Will see how it goes but I'll say up front that I am begggng/pleading that I don't hear a difference becuase I really don't want all that gear sitting between my speakers and the esthetics of the room will be greatly compromised as a result should it turn out to,sound better.

 

I would be interested in hearing others thoughts and experiences on this topic..Thanks

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"Jitter" is probably more of a concern in the digital domain. You are probably more concerned about "Skew" with longer cables. Using cables with low capacitance, matched length, and even better: balanced goes a long way toward mitigating cable length concerns.

 

Most importantly, a known time delay along a cable does not equate to that same amount of "jitter". Indeed Ethernet signals can go a long distance with known, measurably reasonable, but clearly measurable jitter. That's because they are differential/"balanced" and with controlled and constant and known impedance.

Custom room treatments for headphone users.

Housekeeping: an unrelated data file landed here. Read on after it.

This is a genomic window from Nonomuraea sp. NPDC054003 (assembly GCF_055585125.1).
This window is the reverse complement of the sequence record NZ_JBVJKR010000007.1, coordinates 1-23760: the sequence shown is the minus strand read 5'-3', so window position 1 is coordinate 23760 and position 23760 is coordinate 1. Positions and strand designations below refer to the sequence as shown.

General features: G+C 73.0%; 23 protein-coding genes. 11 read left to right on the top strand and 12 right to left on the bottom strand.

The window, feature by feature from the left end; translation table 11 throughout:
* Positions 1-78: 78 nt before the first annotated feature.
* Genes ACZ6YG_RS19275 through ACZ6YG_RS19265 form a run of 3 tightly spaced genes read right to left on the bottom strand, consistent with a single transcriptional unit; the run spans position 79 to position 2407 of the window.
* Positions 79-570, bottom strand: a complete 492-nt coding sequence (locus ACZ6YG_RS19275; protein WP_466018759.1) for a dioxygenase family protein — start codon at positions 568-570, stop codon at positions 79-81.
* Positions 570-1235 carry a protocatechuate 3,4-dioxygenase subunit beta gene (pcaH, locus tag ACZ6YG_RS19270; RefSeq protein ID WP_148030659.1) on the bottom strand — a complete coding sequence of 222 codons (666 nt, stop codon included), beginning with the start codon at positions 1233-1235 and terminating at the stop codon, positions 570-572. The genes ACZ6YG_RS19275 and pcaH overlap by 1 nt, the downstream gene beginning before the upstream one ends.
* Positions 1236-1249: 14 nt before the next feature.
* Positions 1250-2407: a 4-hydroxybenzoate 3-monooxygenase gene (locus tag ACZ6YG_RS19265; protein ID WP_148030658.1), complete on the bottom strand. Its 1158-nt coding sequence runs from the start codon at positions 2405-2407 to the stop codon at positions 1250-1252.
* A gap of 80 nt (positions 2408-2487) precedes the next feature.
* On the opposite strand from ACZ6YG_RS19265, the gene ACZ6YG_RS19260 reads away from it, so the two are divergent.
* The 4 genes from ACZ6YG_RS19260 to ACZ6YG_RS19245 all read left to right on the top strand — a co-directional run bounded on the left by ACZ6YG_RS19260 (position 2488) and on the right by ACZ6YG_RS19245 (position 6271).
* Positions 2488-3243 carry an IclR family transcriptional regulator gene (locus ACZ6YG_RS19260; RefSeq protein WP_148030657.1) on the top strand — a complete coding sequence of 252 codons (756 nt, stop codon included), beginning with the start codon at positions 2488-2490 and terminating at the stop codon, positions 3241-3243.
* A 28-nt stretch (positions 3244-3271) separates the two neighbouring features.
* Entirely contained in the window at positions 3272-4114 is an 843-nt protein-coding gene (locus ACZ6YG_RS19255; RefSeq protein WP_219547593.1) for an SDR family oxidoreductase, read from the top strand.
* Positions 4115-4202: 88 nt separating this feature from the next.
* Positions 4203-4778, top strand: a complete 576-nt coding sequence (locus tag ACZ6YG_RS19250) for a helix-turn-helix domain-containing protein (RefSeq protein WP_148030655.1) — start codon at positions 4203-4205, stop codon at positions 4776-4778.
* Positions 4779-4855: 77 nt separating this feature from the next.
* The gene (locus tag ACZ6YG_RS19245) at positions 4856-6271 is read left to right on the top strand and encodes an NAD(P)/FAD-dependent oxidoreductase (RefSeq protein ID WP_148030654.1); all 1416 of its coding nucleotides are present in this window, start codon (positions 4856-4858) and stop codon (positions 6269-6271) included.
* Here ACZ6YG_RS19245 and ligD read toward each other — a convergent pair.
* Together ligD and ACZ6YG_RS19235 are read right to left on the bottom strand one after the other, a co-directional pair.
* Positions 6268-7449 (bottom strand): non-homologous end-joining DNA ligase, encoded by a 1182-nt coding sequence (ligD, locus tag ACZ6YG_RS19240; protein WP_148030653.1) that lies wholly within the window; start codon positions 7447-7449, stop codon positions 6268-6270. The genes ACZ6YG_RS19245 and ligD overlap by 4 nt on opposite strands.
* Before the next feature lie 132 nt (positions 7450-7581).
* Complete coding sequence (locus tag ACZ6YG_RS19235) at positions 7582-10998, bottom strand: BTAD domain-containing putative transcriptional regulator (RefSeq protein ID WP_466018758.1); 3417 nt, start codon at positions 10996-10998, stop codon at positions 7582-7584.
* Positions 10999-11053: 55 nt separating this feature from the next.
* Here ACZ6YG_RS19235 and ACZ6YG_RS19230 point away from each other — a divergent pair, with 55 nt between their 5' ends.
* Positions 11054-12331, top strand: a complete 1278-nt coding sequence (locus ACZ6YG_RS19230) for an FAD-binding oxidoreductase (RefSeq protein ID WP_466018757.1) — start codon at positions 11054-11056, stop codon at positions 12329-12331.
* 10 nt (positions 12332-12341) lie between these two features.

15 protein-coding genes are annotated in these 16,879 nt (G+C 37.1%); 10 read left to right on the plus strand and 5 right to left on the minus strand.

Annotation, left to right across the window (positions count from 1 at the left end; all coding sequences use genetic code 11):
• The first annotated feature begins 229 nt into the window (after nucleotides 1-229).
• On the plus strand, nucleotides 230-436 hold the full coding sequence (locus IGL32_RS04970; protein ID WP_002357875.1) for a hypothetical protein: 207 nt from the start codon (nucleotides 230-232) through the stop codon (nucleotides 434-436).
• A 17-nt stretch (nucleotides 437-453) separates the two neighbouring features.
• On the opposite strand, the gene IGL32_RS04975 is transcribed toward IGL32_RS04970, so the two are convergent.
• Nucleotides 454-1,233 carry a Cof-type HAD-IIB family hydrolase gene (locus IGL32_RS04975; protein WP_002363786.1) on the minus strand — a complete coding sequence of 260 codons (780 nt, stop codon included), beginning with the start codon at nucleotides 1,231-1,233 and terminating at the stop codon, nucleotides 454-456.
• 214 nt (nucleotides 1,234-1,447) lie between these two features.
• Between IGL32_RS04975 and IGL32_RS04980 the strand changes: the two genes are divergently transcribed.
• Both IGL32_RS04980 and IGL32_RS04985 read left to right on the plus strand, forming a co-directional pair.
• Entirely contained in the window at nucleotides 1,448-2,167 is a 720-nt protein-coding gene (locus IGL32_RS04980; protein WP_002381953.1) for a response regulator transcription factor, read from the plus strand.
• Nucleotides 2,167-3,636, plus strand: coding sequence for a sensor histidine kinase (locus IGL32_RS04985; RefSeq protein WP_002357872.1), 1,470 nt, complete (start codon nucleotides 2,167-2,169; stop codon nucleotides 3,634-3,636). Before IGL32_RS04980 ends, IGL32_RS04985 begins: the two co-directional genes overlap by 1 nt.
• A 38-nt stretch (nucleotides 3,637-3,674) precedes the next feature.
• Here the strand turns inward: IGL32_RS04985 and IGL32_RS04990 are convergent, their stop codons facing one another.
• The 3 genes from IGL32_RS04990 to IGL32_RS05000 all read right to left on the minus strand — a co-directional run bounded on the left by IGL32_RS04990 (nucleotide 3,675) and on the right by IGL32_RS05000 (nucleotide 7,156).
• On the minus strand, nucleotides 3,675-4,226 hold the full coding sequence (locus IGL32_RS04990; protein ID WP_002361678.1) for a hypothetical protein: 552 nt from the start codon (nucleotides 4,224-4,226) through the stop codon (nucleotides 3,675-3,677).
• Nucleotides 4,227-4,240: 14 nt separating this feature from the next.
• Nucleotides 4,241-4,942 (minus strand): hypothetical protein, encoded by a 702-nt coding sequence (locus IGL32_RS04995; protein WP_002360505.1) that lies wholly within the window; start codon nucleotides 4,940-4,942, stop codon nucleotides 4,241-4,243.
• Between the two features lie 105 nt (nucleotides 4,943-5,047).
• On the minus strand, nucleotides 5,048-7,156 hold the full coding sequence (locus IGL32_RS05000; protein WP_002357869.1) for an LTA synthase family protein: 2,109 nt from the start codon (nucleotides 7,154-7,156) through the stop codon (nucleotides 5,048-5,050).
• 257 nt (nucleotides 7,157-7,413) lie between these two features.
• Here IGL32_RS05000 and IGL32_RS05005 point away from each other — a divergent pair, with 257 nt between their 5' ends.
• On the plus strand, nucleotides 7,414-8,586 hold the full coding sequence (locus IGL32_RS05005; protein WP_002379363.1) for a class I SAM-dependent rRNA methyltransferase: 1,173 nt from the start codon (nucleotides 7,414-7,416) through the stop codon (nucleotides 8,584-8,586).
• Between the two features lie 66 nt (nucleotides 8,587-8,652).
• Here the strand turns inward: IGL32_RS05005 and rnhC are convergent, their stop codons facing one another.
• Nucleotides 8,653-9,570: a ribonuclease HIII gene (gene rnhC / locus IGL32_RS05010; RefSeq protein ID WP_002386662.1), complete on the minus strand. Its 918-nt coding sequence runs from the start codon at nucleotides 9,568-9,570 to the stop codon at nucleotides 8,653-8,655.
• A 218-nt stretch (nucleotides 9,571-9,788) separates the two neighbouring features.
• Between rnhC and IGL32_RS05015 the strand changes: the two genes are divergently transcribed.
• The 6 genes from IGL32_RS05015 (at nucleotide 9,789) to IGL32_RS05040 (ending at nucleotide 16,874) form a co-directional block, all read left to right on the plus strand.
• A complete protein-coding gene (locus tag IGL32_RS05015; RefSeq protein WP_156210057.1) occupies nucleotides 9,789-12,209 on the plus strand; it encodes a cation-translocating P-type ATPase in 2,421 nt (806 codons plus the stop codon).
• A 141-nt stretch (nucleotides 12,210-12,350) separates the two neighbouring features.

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There is no jitter issue in analog connections. I have no idea why you bring up jitter in the context of analog connections between preamp and amp. It makes no sense, just as the myth of PRAT does not. However, analog cable length can change the sound. But, I believe that is a frequency domain issue, not a timing thing as implied by PRAT.

 

I have done some experimenting with analog cable length over the years. I prefer short speaker cables, as many amp manufacturers recommend. This means longer interconnects. So, here are some snapshots of some interconnect comparisons I did.

 

Many years ago, I hoped I could move my turntable/phono preamp about 30 ft. away from my preamp. I fabricated a 30 ft. single ended interconnect from some highly regarded Belden bulk cable. I listened and it sounded terrible, about the biggest difference cause by wire I had ever heard. The highs were completely gone compared to a 6 ft. length of the same wire, which sounded quite good. I surmised that the main culprit was cable capacitance acting as a filter in the top of the audio band at that length. I avoided long interconnects for a long time as a result.

 

Years later, I was upgrading my stereo to 7.1. I wanted to use separate amps for the surround and back speakers instead of long speaker cables. In a stereo configuration, I tested some 30 ft. lengths of a few XLR interconnect cables and something seemed slightly off with the sound compared to my reference.